Folt, USC professors discuss sustainability on Earth Day

Recent stay-at-home orders prove that behavioral changes have positive effects on environment.

USC President Carol Folt and other faculty discussed challenges and solutions for sustainability to mark the 50th Anniversary of Earth Day. Seeing how stay-at-home orders due to the COVID-19 pandemic have positively affected the environment, experts believe behavioral changes are a possible solution to combat climate change.

Folt spoke about what the university is doing to combat climate change in the online address on April 22.

“The problem of climate change is an existential threat that will take an unprecedented level of coordination and teamwork and innovation,” Folt said in the video.

Part of fighting climate change on campus is being sustainable with how the university handles waste, Folt said. The Los Angeles Memorial Coliseum, where the Trojans play football, is a zero waste stadium. The same goal will be followed by the Galen Center and USC Hotel.

Academically, USC is taking an interdisciplinary approach, as public health and climate issues are interconnected fields, Folt said.

“As we look to build on the progress in the areas we’ve been making like carbon neutrality, encouraging sustainable education and waste reduction, we will learn the lessons of today and apply them in the future,” Folt said.

Behavioral, policy and cultural changes are the three solutions Professor Daniel Mazmanian from the USC Price School of Public Policy proposed as the most effective tools to combat climate change. Given the complexity of science, Mazmanian advised providing clear messages to the people.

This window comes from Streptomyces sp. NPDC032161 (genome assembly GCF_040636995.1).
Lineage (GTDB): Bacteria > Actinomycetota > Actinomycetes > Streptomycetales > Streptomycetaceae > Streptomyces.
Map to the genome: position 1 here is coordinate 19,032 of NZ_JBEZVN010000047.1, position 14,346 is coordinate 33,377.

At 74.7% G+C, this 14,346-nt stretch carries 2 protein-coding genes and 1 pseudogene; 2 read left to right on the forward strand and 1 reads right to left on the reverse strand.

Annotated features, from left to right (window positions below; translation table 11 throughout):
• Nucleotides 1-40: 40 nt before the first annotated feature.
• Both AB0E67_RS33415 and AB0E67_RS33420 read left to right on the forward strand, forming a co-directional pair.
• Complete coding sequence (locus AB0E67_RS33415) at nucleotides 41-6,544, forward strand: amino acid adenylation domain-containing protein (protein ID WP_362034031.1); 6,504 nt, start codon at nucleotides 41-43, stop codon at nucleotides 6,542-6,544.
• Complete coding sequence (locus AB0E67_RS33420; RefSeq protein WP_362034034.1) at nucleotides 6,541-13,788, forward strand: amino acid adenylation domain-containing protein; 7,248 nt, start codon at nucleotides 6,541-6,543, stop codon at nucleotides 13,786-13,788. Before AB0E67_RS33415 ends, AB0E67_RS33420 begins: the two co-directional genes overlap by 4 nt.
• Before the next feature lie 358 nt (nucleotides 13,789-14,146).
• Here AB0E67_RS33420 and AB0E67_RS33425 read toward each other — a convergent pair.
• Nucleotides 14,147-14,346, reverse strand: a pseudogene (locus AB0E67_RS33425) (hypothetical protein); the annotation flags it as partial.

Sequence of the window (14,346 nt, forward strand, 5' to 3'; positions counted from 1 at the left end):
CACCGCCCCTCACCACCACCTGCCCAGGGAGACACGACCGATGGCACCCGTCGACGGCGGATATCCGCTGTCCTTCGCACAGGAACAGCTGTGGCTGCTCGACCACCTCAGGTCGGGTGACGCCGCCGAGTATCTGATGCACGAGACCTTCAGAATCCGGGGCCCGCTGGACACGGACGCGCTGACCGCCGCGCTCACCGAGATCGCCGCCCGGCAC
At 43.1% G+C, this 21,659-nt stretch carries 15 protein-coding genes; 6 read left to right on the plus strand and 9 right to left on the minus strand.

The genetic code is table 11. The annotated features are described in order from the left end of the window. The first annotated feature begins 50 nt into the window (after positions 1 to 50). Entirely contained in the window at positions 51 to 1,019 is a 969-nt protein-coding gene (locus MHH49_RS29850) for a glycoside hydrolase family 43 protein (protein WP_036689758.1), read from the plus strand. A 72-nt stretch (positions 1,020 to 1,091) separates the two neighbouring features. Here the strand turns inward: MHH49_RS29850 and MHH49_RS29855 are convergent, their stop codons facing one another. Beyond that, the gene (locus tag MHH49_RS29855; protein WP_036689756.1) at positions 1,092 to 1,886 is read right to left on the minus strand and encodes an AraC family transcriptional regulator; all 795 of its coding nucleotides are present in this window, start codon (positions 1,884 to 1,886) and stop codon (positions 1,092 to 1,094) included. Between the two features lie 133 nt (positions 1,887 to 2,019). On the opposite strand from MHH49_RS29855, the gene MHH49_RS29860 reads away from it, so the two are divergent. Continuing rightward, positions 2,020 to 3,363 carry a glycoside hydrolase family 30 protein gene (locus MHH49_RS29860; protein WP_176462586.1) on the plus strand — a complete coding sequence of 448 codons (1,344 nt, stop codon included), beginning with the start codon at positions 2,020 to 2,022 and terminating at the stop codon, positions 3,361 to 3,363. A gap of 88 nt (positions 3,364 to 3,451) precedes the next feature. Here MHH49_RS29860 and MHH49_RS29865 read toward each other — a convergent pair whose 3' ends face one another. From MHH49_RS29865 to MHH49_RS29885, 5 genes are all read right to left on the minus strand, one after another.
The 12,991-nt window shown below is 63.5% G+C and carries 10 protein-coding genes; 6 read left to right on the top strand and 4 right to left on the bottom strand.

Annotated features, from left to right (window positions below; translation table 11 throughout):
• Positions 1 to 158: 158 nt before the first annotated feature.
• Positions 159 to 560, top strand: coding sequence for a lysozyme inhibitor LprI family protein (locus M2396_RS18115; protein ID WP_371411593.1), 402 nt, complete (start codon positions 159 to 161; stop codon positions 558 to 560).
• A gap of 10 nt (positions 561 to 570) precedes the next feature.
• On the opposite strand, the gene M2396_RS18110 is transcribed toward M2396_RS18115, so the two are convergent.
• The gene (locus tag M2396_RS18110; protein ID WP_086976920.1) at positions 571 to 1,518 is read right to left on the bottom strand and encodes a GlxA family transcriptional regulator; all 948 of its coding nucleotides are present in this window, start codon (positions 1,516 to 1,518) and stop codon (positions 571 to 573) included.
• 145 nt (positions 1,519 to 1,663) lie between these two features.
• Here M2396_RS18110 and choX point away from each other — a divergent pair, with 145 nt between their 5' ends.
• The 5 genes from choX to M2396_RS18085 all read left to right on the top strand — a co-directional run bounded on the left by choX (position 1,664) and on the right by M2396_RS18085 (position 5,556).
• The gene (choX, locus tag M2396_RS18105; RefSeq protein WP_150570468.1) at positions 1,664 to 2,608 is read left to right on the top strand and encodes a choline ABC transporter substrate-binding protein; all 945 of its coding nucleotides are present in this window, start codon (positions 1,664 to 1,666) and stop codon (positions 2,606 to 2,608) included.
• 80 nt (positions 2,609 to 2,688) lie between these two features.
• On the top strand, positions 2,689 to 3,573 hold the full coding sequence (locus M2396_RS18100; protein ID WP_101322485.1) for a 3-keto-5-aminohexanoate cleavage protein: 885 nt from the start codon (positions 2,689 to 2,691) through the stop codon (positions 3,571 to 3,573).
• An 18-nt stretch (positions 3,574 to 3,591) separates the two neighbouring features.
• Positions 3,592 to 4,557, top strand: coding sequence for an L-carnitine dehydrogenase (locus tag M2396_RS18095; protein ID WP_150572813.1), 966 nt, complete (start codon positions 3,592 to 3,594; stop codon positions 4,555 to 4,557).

Wandi Bruine de Bruin, provost professor of public policy, psychology and behavioral science, said that more than three-quarters of Americans are witnessing climate change impacting their local communities.

“A lot of people are recognizing that climate change is important,” she said. “People are ready to act.”

Most people do not know the most effective way to reduce environmental damages, Bruin added. For example, she said it is more eco-friendly to reduce the usage of air conditioning than to fight over who forgot to turn off the lights.

The coronavirus pandemic has shown that individuals are willing to change their habits for the betterment of the rest of society, Bruin added. Despite people’s willingness to change, she said consistent behavioral changes can be financially challenging and difficult to maintain over a long period of time.

“[We] have to understand what the challenges are and what people want if you want to help them with behavior change,” she said.

Bruin expressed optimism when comparing climate change efforts 50 years ago and now. She said companies have a new understanding of sustainability and they are realizing sustainable policies are good for business.

Gale Sinatra, a professor of education, also shared the optimism moving into the future. Since the coronavirus pandemic has kept many people at home, air pollution in California has dropped.

“That’s an indication that we can make a difference in our individual and collective actions,” she said. “We do have the ability to act collectively and to do some very important structural changes.”

Fifty years ago, Mazmanian said there was a “bad guy" and a "good guy” in climate change. Today, he said there is no bad guy or good guy, and everyone is in the fight together.